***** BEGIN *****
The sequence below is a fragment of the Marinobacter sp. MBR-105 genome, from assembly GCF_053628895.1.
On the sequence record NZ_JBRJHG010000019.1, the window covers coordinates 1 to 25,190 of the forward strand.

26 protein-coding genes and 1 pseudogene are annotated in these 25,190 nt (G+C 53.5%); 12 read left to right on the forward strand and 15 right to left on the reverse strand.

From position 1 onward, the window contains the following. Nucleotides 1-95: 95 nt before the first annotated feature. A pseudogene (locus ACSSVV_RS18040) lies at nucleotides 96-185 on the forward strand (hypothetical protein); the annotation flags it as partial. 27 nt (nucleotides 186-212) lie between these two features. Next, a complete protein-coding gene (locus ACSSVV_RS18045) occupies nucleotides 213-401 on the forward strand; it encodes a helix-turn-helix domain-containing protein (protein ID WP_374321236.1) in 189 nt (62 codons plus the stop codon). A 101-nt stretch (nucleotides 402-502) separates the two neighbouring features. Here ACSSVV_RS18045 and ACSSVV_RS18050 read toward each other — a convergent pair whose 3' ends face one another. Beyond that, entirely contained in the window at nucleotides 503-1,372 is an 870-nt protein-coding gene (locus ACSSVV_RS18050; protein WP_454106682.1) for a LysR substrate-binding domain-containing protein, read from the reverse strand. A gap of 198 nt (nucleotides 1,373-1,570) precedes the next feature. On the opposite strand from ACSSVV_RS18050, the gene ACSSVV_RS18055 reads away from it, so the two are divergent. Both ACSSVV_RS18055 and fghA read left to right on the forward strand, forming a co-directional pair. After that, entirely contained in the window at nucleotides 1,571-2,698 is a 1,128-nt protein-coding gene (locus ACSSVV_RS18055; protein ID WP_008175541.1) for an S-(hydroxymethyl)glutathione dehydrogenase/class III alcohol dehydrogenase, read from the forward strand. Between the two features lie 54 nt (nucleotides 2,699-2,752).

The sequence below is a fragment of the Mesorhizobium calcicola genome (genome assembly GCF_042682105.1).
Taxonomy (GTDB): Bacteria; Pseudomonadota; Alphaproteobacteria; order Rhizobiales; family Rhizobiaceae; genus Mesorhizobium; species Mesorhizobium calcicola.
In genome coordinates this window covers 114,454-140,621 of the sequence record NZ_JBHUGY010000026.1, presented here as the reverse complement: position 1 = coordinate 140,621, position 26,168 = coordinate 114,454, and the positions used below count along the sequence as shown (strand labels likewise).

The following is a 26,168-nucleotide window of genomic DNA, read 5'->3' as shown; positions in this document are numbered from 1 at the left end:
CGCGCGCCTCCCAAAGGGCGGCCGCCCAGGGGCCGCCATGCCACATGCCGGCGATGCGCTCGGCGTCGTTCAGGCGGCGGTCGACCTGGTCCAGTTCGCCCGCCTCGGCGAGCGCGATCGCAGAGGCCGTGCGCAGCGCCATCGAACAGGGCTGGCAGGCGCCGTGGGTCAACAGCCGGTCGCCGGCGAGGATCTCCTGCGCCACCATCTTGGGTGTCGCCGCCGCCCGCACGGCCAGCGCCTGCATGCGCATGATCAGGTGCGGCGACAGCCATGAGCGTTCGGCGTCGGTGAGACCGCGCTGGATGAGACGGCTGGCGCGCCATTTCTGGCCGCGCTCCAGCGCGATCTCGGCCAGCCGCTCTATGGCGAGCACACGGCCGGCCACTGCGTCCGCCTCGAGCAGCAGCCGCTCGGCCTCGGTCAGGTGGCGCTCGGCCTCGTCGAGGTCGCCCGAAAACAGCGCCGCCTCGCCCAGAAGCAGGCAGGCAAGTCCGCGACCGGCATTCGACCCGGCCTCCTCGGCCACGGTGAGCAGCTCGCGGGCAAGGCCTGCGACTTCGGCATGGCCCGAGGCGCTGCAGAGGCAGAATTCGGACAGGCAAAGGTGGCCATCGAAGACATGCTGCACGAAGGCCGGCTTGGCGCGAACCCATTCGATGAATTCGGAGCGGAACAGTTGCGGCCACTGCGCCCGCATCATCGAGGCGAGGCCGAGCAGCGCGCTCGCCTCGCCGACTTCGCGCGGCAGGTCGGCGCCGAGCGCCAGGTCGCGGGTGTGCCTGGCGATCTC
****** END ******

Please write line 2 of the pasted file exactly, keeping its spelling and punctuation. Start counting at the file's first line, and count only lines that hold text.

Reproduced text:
On the sequence record NZ_JBRJHG010000019.1, the window covers coordinates 1 to 25,190 of the forward strand.